His noble ideas directly opposed everything about modern American poetry and poets, and sparked curiosity in the way authors were writing during the nineteenth century. He started a trend in writing by using free verse similar to thought-rhythm, or parallelism, as shown in his poem, I Hear America Singing.
The wood-cutter’s song, the ploughboy’s on his way in the morning, or at noon intermission or at sundown,
The delicious singing of the mother, or of the young wife at work, or of the girl sewing or washing (Whitman 11-14)
The writing style during the nineteenth century was rhyme and descended from a line of European traditions dictating style, content and form, which free verse did not have. People ridiculed and harshly judged Whitman’s writing, but eventually his poems became so popular that he became the “Father of Free Verse.”…show more content… Doing this, he learned what justice needed to be served in America during the nineteenth century. It allowed him to show his community his true political beliefs. For example, Whitman believed in having slaves, something most Americans believed was wrong. In his poem, Democratic Vistas, he talks not about being able to have religion involved in our government, but rather democracy and government as a religion. “Whoever degrades another degrades me” (Whitman 133).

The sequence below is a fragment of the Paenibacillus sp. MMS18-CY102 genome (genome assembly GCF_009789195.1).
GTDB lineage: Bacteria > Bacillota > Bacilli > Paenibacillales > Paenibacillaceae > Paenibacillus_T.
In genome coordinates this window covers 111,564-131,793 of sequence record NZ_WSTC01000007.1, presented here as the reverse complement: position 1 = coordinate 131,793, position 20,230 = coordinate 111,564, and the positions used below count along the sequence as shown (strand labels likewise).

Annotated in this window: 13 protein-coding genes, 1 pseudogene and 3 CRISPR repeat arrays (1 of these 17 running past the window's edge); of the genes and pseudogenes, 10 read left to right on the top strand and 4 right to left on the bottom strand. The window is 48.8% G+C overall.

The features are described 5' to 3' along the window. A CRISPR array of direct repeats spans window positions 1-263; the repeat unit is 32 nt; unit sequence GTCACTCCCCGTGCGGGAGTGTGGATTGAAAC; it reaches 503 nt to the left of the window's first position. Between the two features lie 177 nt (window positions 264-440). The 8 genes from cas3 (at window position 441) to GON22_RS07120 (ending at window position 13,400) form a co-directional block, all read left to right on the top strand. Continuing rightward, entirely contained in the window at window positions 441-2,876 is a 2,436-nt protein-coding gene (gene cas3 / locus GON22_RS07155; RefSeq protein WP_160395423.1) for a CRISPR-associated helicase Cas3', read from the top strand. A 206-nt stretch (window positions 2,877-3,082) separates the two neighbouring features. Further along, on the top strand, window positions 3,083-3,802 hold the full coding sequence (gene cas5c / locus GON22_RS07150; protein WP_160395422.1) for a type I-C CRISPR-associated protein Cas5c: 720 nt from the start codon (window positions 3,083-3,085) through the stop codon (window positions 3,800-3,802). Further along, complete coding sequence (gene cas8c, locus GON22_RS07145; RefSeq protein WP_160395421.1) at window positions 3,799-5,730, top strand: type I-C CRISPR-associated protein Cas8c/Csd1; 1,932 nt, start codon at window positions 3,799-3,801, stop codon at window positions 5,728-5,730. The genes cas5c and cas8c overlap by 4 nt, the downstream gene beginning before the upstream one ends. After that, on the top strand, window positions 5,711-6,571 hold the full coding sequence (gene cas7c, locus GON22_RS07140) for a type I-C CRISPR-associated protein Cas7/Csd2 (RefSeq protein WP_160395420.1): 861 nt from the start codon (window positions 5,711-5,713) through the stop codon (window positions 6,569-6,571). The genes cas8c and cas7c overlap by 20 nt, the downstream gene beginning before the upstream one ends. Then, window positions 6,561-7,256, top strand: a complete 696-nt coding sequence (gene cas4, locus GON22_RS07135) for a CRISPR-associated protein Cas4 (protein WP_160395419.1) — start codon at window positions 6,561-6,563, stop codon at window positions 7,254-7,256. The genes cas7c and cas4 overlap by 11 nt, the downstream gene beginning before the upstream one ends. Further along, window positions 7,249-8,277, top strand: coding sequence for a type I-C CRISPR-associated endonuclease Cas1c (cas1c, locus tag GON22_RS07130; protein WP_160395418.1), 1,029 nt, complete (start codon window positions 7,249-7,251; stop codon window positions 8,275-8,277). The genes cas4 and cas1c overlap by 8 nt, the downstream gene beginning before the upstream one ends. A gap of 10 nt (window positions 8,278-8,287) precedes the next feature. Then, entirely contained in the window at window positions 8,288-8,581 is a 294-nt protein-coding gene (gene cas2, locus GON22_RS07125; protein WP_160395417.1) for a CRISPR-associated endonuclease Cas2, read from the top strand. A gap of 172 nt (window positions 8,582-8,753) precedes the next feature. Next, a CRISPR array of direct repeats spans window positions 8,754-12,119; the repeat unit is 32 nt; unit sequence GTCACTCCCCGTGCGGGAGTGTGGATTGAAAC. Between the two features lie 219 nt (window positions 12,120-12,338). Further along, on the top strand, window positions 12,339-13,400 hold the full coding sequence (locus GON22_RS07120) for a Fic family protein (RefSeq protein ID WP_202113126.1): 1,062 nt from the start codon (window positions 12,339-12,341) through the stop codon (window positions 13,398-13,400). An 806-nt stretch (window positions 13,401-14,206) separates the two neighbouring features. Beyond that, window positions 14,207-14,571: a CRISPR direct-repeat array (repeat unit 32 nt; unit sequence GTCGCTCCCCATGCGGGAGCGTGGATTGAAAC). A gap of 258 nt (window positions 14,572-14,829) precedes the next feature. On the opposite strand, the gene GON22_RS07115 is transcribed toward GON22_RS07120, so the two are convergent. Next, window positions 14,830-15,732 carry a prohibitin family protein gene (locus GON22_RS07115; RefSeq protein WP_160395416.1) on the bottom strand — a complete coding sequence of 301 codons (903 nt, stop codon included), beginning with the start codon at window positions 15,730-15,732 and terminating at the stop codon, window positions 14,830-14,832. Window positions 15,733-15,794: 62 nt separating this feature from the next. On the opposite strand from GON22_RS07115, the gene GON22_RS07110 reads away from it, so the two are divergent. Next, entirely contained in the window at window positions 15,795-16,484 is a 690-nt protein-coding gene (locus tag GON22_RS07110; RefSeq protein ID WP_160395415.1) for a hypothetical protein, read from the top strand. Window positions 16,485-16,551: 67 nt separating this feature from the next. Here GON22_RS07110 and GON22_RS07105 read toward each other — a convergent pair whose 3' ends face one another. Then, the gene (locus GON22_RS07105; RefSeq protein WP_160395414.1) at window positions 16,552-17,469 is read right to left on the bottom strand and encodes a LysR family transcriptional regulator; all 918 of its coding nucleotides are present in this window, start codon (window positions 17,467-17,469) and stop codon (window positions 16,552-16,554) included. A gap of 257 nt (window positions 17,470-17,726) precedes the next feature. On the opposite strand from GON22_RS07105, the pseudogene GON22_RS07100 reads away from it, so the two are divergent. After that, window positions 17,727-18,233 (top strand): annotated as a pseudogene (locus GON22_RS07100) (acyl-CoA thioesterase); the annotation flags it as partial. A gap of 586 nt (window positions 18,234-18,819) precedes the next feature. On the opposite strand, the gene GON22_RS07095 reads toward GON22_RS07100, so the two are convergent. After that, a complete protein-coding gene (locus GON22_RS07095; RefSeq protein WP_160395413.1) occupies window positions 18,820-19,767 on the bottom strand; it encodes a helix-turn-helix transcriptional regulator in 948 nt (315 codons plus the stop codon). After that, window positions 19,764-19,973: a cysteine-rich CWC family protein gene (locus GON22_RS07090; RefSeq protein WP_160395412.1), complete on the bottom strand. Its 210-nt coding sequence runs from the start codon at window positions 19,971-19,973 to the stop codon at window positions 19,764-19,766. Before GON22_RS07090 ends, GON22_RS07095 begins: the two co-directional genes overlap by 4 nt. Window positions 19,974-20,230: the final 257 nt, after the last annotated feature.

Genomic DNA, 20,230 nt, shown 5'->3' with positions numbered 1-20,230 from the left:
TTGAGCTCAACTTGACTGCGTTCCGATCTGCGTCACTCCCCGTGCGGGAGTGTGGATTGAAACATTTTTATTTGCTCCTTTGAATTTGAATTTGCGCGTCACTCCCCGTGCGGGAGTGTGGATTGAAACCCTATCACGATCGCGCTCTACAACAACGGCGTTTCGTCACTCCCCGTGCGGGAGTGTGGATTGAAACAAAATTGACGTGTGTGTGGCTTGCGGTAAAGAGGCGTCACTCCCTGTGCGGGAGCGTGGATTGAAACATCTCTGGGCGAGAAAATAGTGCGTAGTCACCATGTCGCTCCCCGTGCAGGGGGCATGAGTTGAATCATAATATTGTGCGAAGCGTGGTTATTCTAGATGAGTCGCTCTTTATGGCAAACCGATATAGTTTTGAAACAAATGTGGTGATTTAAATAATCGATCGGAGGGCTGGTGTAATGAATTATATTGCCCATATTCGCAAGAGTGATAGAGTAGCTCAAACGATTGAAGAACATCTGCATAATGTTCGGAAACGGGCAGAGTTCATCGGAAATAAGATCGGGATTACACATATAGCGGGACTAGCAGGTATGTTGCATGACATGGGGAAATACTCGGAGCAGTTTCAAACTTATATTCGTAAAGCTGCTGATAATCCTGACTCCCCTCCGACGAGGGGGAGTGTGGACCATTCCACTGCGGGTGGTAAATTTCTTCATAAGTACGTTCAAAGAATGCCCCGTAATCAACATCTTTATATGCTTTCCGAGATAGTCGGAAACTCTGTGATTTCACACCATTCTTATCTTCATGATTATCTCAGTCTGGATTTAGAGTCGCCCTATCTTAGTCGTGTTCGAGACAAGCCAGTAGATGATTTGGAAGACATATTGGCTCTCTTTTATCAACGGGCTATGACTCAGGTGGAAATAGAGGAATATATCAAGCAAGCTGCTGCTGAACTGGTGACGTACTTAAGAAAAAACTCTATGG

Walt Whitman attended debates, the theatre, concerts, lectures and political meetings. He did this to experience other people’s views on the American life to influence his writings. He loved mixing into new crowds, meeting new people, and going out of his comfort zone to partake in other’s normal lives and activities. This helped him to be able to compare what the common, wealthy, poor, government, and he himself collectively believed in. Doing this gave him inspiration, and the other views allowed him to expand his work far past what he had already written and